Record EACH & EVERY scratch, dent, mark, etc. Check and inspect all  floors, walls, cupboards, equipment, table tops, tiles, balconies, windows, etc. for marks, damage and any general condition. RECORD EVERY ISSUE ON THE ENTRY-INSPECTION REPORT AND HAVE BOTH AGENT AND LANDLORD SIGN A COPY. (You will need this when you go to court!)
2.    Entry Inspection Pics: Take as many pics as possible of the condition of the Premises, e-mail these to both Agent and Landlord and request confirmation of receipt! Do not be afraid of taking as many pics as possible. My first Apartment I only took about 30 pics… second apartment over 200 pics. Its send a clear message to the Landlord early in the relationship that you won't allow your deposit to be held ransom. (In my case landlord wanted to claim for deterioration of kitchen cupboards that where water-damaged before occupancy – lucky I had pics of original condition)
3.    During the term of your Tenancy DO NOT rely on WhatsApp messages for communication – even the smallest of repair or complaint needs to be in writing, preferably on mail to both Agent and Landlord. It goes without saying that all correspondence should be filed/ stored for retrieval later.

In the unfortunate event of a dispute arising, please contact a reputable lawyer as soon as possible and have them issue a demand letter and summons if need be. (Especially if withheld deposit value is significant)

Professional Bodies:
I have listed below some Regulatory Bodies and Boards that you may contact and what power they possess.
1.    Malaysia Small Claims Court – Will only be able to deal with matter of value less than RM5000, do have power to enforce and can be used to apply logistics pressure on Landlord if he/ she is based far from court precinct. Also useful alternative to lawyers in the event of amount withheld being less than RM5000.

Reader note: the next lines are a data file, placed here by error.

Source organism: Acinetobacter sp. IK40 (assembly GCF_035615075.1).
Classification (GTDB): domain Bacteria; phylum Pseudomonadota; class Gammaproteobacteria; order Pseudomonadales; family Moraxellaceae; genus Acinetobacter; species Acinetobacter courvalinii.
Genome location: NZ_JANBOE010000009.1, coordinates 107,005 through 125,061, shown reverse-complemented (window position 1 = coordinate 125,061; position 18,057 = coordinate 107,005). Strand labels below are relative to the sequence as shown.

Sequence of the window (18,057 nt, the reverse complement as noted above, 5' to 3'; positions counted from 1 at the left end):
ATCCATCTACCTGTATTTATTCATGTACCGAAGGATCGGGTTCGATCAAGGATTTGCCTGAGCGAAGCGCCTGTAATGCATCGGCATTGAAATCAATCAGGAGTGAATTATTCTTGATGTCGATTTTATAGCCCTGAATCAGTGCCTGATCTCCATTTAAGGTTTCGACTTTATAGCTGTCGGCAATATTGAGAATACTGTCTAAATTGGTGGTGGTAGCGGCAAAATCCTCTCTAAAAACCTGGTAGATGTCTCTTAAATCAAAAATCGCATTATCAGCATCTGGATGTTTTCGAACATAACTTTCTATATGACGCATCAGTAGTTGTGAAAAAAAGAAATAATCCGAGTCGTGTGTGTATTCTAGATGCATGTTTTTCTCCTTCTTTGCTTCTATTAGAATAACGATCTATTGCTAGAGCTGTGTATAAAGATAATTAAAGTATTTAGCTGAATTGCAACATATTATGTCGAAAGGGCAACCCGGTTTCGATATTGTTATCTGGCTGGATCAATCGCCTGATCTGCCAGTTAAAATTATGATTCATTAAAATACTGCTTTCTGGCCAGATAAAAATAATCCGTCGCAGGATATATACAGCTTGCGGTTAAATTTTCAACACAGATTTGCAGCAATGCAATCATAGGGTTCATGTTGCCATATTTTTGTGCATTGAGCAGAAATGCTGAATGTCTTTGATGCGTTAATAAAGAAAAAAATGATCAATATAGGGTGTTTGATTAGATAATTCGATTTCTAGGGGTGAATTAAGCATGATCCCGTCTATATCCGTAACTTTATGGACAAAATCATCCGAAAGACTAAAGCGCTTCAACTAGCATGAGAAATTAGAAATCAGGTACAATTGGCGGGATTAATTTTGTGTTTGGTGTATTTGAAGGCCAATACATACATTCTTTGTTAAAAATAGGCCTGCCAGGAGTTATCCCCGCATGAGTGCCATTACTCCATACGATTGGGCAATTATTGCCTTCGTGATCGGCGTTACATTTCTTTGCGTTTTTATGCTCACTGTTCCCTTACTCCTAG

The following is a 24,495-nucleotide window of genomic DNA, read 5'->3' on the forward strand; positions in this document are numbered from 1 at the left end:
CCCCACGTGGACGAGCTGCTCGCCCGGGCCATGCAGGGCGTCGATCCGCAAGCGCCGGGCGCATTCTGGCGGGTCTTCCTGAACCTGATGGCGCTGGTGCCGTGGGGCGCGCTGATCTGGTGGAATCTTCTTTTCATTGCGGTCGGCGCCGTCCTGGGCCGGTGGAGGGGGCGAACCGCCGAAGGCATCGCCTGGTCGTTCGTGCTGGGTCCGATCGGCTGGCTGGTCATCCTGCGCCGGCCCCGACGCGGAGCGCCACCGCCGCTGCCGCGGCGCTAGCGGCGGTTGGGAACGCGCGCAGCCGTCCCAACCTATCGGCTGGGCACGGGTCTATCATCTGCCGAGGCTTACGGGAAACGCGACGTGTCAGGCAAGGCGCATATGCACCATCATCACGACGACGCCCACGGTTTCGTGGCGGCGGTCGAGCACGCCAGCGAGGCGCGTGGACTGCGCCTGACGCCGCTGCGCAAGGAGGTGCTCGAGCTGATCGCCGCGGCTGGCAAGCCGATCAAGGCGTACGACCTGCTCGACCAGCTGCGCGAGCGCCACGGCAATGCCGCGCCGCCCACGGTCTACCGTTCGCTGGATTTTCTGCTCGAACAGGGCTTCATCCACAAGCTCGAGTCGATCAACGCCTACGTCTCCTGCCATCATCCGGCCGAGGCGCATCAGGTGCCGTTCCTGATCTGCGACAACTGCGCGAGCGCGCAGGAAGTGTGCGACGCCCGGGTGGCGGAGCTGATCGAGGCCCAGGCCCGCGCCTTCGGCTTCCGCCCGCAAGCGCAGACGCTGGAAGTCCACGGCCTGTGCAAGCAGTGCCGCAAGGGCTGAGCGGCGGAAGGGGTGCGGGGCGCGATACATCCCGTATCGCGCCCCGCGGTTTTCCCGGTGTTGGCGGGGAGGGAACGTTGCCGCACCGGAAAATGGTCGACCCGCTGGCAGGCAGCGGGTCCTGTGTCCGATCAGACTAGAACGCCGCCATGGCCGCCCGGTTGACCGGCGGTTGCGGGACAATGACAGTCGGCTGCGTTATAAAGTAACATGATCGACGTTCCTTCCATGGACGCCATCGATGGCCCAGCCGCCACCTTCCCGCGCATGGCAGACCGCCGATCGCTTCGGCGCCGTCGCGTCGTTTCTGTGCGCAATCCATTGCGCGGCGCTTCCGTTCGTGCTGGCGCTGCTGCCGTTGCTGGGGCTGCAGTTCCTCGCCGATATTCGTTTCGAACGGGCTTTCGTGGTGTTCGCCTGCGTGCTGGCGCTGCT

2.    The Board of Valuers, Appraisers, Estate Agents and Property Managers – This body does not have any ability to enforce any decision, however can discipline Agency (not Agent) if found to be acting outside of code of conduct.
3.    Tribunal for Consumer Claims Malaysia – This body DOES handle disputes where the Security Deposit is withheld unreasonably and does have power to enforce in that they can attach property of the Landlord. This is a very worthwhile route, however do be advised that they only handle matters between private individuals up to a maximum value of RM25k. (They do not handle such cases for or involving companies/ organisations)

I hope the above shared information from my experiences with Rentals save you from the unscrupulous actions of some Landlords.
Unfortunately it seems as if there is a tendency to withhold deposits on frivolous grounds in the hope that the Tenant will not challenge the Landlord.

Take care

Although not entirely ethical, it is also possible to stop paying the monthly rent two months before leaving or the lease is expiring. Breaking a contract even with an expat/diplomatic clause usually costs the deposit.

There is a small claims court (for amounts under RM5000) where it may be possible to argue that the wear and tear was less than the full security deposit as the owner would have to show expenses to make the "repairs". There is no legal representation required and often just the threat of legal action can soften the mean owner or dishonest agent.

So what happened in the end, @MohamedLeach?  Did you manage to recover your deposit?

I did sir, the bulk of it